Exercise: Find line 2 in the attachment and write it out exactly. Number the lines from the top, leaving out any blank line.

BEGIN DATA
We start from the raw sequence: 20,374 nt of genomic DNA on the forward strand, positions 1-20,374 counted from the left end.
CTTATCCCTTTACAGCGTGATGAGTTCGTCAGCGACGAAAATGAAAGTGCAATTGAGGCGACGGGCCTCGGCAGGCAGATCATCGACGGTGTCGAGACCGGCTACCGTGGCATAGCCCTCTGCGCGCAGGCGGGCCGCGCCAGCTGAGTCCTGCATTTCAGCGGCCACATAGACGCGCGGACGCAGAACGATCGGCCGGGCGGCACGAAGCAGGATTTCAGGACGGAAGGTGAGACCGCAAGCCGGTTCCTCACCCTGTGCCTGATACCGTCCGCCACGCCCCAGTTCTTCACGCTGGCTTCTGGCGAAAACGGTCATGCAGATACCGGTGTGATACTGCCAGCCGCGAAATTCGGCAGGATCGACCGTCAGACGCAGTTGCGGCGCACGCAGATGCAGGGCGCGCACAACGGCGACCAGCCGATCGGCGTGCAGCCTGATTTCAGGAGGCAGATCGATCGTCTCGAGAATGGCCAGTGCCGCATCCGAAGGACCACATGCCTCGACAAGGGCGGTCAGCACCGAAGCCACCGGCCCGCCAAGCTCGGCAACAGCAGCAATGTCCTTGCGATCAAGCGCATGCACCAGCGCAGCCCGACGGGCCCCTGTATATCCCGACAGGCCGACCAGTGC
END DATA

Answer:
CTTATCCCTTTACAGCGTGATGAGTTCGTCAGCGACGAAAATGAAAGTGCAATTGAGGCGACGGGCCTCGGCAGGCAGATCATCGACGGTGTCGAGACCGGCTACCGTGGCATAGCCCTCTGCGCGCAGGCGGGCCGCGCCAGCTGAGTCCTGCATTTCAGCGGCCACATAGACGCGCGGACGCAGAACGATCGGCCGGGCGGCACGAAGCAGGATTTCAGGACGGAAGGTGAGACCGCAAGCCGGTTCCTCACCCTGTGCCTGATACCGTCCGCCACGCCCCAGTTCTTCACGCTGGCTTCTGGCGAAAACGGTCATGCAGATACCGGTGTGATACTGCCAGCCGCGAAATTCGGCAGGATCGACCGTCAGACGCAGTTGCGGCGCACGCAGATGCAGGGCGCGCACAACGGCGACCAGCCGATCGGCGTGCAGCCTGATTTCAGGAGGCAGATCGATCGTCTCGAGAATGGCCAGTGCCGCATCCGAAGGACCACATGCCTCGACAAGGGCGGTCAGCACCGAAGCCACCGGCCCGCCAAGCTCGGCAACAGCAGCAATGTCCTTGCGATCAAGCGCATGCACCAGCGCAGCCCGACGGGCCCCTGTATATCCCGACAGGCCGACCAGTGC